Wednesday, July 16, 2014

The Fed: Monetary Policy Report
Yesterday, Fed Chair Janet Yellen presented the Fed’s semi-annual Monetary Policy Report to the Senate Banking Committee. While the accompanying testimonies of Fed chairs always make headlines, the report is rarely even read. Not so the latest one, which provided the following investment advice: “Equity valuations of smaller firms as well as social media and biotechnology firms appear to be stretched, with ratios of prices to forward earnings remaining high relative to historical norms.” In other words, sell them.

That unnerved stock investors despite the following reassurance in the report about the overall market: “However, valuation measures for the overall market in early July were generally at levels not far above their historical averages, suggesting that, in aggregate, investors are not excessively optimistic regarding equities.”

Yellen was also reassuringly dovish, stating: “Although the economy continues to improve, the recovery is not yet complete.” Despite all the recent strength in lots of labor market indicators, she claimed that “significant slack remains in labor markets.” She said that this is “corroborated by the continued slow pace of growth in most measures of hourly compensation.” In the past, she indicated that she would like to see wage inflation rise from 2% currently to 3%-4%.

The 7/21 issue of The New Yorker includes a lengthy article about Yellen that’s worth reading. It confirms that she is an impassioned liberal: “Yellen is notable not only for being the first female Fed chair but also for being the most liberal since Marriner Eccles, who held the job during the Roosevelt and Truman Administrations. Ordinarily, the Fed’s role is to engender a sense of calm in the eternally jittery financial markets, not to crusade against urban poverty.”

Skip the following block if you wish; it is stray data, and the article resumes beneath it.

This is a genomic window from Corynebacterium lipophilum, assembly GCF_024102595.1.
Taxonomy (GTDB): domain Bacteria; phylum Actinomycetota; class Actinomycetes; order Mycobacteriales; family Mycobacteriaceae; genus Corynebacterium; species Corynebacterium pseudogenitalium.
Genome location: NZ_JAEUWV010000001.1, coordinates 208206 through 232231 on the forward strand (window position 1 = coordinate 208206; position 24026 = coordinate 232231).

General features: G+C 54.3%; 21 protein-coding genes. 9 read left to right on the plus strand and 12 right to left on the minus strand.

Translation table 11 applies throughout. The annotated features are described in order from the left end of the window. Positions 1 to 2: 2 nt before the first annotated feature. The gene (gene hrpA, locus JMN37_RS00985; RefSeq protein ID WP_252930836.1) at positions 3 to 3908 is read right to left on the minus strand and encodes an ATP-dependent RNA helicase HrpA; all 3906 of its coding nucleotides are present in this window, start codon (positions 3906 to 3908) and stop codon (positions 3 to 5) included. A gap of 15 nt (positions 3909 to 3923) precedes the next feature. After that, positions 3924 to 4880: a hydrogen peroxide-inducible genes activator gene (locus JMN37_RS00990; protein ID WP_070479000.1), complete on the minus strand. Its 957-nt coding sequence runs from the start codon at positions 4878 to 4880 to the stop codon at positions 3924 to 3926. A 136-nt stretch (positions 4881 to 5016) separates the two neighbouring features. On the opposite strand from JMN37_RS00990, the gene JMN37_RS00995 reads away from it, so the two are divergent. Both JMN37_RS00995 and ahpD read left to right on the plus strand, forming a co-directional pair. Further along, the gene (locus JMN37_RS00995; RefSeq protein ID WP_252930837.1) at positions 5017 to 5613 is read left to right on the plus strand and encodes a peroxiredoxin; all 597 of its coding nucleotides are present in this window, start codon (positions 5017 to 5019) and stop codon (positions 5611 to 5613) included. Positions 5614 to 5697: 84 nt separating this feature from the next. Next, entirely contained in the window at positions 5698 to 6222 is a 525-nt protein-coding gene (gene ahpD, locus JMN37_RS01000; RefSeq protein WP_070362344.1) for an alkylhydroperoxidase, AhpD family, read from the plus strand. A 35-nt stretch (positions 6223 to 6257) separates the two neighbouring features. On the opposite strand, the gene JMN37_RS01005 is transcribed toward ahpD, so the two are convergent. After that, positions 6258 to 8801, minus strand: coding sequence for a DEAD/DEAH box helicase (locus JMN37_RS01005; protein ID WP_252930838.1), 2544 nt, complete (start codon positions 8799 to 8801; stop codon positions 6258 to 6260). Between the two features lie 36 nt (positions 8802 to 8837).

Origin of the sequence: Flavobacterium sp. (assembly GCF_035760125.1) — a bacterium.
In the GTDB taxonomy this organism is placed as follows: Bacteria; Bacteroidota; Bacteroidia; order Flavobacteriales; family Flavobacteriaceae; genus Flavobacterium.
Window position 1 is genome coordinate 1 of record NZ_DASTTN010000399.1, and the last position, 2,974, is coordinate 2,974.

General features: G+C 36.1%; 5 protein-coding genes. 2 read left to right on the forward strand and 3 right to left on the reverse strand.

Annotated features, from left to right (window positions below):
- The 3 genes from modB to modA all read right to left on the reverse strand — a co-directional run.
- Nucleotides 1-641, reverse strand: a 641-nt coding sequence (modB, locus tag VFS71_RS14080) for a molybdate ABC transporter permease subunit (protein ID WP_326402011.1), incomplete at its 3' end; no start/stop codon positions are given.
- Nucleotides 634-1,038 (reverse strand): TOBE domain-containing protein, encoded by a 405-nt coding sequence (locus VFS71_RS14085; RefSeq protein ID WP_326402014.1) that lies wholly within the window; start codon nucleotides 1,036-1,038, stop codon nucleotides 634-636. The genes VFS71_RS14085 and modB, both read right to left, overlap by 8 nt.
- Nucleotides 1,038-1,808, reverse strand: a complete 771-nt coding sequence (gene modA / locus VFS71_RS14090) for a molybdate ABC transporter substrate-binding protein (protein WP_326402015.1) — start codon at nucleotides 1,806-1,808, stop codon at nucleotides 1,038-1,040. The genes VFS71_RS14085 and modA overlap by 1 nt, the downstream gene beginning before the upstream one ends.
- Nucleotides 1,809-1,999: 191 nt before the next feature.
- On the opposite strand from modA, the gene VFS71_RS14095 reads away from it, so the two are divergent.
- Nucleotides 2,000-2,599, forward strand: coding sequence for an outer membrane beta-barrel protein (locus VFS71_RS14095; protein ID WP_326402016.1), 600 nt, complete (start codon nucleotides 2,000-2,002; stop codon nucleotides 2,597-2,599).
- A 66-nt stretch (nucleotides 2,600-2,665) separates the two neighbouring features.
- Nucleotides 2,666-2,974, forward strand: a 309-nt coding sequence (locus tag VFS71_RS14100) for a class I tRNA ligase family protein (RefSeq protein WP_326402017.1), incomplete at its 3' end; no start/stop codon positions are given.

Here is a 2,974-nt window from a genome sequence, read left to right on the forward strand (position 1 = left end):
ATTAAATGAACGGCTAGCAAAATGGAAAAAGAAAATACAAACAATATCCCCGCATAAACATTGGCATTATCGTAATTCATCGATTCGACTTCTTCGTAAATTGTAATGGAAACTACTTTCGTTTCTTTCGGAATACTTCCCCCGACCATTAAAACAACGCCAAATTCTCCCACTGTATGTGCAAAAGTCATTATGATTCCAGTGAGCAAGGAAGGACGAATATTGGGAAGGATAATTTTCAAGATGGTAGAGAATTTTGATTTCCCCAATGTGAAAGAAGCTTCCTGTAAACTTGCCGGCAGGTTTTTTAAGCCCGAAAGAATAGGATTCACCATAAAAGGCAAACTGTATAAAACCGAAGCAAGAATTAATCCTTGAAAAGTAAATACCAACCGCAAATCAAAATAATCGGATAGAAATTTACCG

Yellen is from the Fed, and here “to help American families who are struggling in the aftermath of the Great Recession.” She and her husband, who leans far to the left, have published a series of papers on why labor markets don’t automatically work to maintain full employment. The government can do the job better: "I come from an intellectual tradition where public policy is important, it can make a positive contribution, it’s our social obligation to do this. We can help to make the world a better place.”
(Based on an excerpt from YRI Morning Briefing)

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